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(Per)Chlorate-Reducing Bacteria Can Utilize Aerobic and Anaerobic Pathways of Aromatic Degradation with (Per)Chlorate as an Electron Acceptor



The pathways involved in aromatic compound oxidation under perchlorate and chlorate [collectively known as (per)chlorate]-reducing conditions are poorly understood. Previous studies suggest that these are oxygenase-dependent pathways involving O2 biogenically produced during (per)chlorate respiration. Recently, we described Sedimenticola selenatireducens CUZ and Dechloromarinus chlorophilus NSS, which oxidized phenylacetate and benzoate, two key intermediates in aromatic compound catabolism, coupled to the reduction of perchlorate or chlorate, respectively, and nitrate. While strain CUZ also oxidized benzoate and phenylacetate with oxygen as an electron acceptor, strain NSS oxidized only the latter, even at a very low oxygen concentration (1%, vol/vol). Strains CUZ and NSS contain similar genes for both the anaerobic and aerobic-hybrid pathways of benzoate and phenylacetate degradation; however, the key genes (paaABCD) encoding the epoxidase of the aerobic-hybrid phenylacetate pathway were not found in either genome. By using transcriptomics and proteomics, as well as by monitoring metabolic intermediates, we investigated the utilization of the anaerobic and aerobic-hybrid pathways on different electron acceptors. For strain CUZ, the results indicated utilization of the anaerobic pathways with perchlorate and nitrate as electron acceptors and of the aerobic-hybrid pathways in the presence of oxygen. In contrast, proteomic results suggest that strain NSS may use a combination of the anaerobic and aerobic-hybrid pathways when growing on phenylacetate with chlorate. Though microbial (per)chlorate reduction produces molecular oxygen through the dismutation of chlorite (ClO2(-)), this study demonstrates that anaerobic pathways for the degradation of aromatics can still be utilized by these novel organisms.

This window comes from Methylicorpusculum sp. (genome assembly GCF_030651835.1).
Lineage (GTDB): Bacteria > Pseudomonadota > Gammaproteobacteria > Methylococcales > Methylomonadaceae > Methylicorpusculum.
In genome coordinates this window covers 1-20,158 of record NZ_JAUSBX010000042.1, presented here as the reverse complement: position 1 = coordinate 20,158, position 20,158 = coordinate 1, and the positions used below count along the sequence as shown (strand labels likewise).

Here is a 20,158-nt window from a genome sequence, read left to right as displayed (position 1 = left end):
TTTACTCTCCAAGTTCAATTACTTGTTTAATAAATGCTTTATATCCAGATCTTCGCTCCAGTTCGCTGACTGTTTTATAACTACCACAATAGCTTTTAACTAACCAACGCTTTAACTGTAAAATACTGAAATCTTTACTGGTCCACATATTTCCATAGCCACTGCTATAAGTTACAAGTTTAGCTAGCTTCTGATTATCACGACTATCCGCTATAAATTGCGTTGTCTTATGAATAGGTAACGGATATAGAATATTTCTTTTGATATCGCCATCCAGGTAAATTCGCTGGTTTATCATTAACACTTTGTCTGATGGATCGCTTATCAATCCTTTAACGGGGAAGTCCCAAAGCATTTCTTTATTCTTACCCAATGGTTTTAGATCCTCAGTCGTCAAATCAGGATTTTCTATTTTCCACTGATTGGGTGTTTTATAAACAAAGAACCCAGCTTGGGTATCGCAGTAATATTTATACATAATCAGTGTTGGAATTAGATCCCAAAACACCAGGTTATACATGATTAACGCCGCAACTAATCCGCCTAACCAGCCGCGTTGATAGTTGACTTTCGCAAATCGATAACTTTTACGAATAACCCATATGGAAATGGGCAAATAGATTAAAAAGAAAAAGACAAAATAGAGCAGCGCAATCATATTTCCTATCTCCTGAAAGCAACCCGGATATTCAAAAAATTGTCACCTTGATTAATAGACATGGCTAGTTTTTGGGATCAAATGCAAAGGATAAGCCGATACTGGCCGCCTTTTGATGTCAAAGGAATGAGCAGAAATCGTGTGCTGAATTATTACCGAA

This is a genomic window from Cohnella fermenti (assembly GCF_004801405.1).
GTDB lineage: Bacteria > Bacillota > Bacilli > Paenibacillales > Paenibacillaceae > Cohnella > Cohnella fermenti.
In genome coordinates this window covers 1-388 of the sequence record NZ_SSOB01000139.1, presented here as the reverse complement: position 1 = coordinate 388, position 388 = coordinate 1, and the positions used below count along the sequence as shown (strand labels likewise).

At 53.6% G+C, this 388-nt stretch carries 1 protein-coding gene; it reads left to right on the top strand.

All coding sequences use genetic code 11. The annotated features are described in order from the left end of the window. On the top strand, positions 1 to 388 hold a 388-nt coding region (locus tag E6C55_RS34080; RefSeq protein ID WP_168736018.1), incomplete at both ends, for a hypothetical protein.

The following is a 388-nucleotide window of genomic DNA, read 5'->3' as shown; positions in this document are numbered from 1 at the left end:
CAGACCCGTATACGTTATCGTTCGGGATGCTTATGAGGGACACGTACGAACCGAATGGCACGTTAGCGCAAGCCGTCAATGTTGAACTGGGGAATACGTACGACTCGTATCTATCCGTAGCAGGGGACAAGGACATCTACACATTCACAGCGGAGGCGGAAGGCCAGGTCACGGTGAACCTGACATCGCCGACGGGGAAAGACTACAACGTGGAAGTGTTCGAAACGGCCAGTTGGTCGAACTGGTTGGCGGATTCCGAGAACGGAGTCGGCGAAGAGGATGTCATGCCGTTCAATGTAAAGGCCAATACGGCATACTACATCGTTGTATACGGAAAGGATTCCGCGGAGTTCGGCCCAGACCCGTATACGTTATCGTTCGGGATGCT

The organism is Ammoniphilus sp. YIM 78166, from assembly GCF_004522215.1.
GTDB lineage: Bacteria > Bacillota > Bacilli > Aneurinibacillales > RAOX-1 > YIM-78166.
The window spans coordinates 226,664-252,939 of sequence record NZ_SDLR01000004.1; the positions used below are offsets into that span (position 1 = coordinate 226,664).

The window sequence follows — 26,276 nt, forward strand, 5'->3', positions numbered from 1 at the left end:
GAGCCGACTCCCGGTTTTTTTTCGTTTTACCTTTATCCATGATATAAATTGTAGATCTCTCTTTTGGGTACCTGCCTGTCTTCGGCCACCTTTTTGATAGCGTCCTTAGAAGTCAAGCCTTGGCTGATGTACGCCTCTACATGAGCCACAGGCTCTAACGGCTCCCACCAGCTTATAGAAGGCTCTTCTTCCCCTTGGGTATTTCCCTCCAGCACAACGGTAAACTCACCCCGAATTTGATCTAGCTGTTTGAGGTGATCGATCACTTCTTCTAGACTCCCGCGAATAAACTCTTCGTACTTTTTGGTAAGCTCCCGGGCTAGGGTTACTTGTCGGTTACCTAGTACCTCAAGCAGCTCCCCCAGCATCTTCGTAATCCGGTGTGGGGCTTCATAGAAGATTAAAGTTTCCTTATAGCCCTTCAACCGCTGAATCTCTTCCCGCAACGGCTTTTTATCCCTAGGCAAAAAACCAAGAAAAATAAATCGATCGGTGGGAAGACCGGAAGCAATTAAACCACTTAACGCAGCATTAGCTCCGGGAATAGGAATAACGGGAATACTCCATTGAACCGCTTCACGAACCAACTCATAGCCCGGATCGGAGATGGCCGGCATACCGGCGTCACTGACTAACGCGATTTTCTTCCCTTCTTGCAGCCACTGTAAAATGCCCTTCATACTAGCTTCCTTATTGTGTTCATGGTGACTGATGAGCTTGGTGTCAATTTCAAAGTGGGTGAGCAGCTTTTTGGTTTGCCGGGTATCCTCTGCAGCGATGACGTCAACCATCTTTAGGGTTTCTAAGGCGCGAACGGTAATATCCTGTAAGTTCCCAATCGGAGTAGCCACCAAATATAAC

S. selenatireducens CUZ and D. chlorophilus NSS are (per)chlorate- and chlorate-reducing bacteria, respectively, whose genomes encode both anaerobic and aerobic-hybrid pathways for the degradation of phenylacetate and benzoate. Previous studies have shown that (per)chlorate-reducing bacteria and chlorate-reducing bacteria (CRB) can use aerobic pathways to oxidize aromatic compounds in otherwise anoxic environments by capturing the oxygen produced from chlorite dismutation. In contrast, we demonstrate that S. selenatireducens CUZ is the first perchlorate reducer known to utilize anaerobic aromatic degradation pathways with perchlorate as an electron acceptor and that it does so in preference over the aerobic-hybrid pathways, regardless of any oxygen produced from chlorite dismutation. D. chlorophilus NSS, on the other hand, may be carrying out anaerobic and aerobic-hybrid processes simultaneously. Concurrent use of anaerobic and aerobic pathways has not been previously reported for other CRB or any microorganisms that encode similar pathways of phenylacetate or benzoate degradation and may be advantageous in low-oxygen environments.

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